Winning the lottery is about to get easier in Michigan.
The odds aren't getting better, but buying a ticket will be more convenient.
Starting this spring, people can buy Mega Millions and Powerball subscriptions from the comfort of home online. Michigan Lottery calls the new internet service iLottery, and a lot of businesses worry it won't pay off.
"Lottery is what people come in and play, and they buy other products with it," Tony's store owner Mike Kesto said. "Anything that goes online, it will effect our business."
That's part of why Michigan Lottery turned to online sales. They said they need to meet the demand of their players who can buy almost everything on the the internet, so why not lottery tickets, too?
"I never even dreamed about it being on online, and so, it's just something new, and something strange," Mario's store manager Ginger Tate said.
Mario's is in the top 30 of in-store lottery sales in Michigan out of 14,000. They said they support the idea because they support education. Lottery sales generated $770 million for the state school aid fund last year, and the governor hopes iLottery will boost that number.
"I think it will grow the whole pie by adding the internet piece, because the goal isn't to harm retailers, it's to actually increase opportunities for all of us to have a good experience in terms of more dollars for education," Governor Rick Snyder said.
People worry that experience will deteriorate though, sort of kill the thrill.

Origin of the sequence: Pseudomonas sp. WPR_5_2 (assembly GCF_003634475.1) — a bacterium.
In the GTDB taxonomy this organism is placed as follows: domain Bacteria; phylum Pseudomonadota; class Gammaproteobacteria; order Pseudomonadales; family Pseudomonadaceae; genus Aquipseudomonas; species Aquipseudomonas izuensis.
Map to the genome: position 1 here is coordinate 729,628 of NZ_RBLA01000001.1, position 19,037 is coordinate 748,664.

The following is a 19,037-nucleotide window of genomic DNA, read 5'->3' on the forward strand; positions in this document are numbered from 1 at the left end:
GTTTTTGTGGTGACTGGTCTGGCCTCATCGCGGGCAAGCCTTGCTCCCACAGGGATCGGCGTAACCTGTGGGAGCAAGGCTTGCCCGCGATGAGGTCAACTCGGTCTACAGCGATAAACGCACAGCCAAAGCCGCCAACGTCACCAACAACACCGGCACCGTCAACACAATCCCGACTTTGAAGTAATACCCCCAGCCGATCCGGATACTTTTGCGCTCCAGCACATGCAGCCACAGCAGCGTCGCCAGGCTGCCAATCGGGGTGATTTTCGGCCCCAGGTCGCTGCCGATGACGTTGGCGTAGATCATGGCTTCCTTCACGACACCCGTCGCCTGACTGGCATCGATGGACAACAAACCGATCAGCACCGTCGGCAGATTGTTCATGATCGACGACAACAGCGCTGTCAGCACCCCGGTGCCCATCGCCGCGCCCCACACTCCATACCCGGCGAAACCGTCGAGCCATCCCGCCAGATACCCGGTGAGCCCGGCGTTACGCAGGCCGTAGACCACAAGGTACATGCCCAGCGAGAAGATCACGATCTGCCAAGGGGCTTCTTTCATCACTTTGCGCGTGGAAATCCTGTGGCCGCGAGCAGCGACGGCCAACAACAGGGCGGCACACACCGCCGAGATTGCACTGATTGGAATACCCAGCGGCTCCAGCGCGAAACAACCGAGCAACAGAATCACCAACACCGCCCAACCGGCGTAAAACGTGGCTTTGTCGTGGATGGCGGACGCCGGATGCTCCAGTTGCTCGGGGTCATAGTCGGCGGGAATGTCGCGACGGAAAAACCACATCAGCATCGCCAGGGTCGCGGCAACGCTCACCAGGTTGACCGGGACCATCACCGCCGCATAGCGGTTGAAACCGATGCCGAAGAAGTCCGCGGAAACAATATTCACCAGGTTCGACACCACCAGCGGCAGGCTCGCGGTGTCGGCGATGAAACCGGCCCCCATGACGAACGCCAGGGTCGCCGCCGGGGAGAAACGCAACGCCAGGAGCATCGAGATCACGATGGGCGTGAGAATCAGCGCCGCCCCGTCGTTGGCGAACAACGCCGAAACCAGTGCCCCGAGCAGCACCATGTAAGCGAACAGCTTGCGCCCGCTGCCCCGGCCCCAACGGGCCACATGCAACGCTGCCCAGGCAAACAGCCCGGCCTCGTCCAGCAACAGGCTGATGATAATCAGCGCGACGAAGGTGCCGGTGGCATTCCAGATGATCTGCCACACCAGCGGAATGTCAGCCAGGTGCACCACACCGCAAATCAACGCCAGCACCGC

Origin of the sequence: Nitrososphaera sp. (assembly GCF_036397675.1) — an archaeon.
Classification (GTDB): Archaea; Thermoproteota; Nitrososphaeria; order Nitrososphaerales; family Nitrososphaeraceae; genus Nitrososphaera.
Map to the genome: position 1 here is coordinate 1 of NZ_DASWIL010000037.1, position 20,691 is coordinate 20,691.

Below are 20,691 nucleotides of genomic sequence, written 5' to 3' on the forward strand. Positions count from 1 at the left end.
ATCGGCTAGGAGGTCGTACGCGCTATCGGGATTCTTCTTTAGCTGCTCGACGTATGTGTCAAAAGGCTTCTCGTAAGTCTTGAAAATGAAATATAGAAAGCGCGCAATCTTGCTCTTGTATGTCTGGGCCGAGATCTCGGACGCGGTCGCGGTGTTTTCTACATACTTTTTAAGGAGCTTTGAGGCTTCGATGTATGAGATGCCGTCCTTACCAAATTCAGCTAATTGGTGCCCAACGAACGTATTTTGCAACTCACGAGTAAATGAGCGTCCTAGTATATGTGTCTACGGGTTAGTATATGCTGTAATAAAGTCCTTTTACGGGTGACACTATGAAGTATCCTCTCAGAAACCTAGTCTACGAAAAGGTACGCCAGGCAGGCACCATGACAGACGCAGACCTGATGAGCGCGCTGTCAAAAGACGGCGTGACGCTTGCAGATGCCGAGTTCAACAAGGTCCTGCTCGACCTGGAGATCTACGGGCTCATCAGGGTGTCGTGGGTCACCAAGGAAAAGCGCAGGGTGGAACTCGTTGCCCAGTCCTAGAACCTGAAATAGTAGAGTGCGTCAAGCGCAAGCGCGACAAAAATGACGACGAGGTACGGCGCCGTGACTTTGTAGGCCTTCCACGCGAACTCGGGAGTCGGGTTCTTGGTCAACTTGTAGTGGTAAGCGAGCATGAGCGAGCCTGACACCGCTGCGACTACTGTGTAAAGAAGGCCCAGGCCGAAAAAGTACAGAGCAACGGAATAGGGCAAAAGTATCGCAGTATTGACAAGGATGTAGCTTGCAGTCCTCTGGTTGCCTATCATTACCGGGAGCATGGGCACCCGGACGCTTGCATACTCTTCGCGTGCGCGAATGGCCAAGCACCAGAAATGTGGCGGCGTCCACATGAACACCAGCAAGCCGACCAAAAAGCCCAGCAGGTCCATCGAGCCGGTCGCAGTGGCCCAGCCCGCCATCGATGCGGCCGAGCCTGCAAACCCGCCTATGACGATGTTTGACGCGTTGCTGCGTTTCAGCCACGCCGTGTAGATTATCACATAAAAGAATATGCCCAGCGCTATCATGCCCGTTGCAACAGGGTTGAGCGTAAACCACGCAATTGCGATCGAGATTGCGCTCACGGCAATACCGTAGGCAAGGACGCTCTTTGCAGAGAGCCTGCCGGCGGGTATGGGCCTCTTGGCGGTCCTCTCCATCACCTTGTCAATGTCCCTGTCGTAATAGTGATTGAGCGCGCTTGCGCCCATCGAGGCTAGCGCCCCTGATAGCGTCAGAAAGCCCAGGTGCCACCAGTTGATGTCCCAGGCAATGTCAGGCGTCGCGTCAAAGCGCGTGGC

"We have a lot of people that like to come in and get their lottery numbers and stand and talk, and they have other people coming in that they know," Tate said. "If that takes that away from us, we're going to miss that."
Michigan Lottery said its research shows brick and mortar sales don't decline when lottery tickets are sold online, but businesses say stick to what's working.
"It does a great job the way it is, and I think we should keep it up," Kesto said.
While consumers like the idea that a snow day won't stop them from playing, they are a little skeptical.
"It's ok for some people that can't get out and do it, but I wouldn't do it, because I don't like my information on line," Aneshia Lewis said.
Buying your ticket online means people won't have to wait in line anymore and hand over cash. Credit, debit, and PayPal are all payment possibilities right now.
Governor Snyder's budget calls for $3.3 million to launch iLottery.
Most single tickets and instant games will be available online by the end of the year.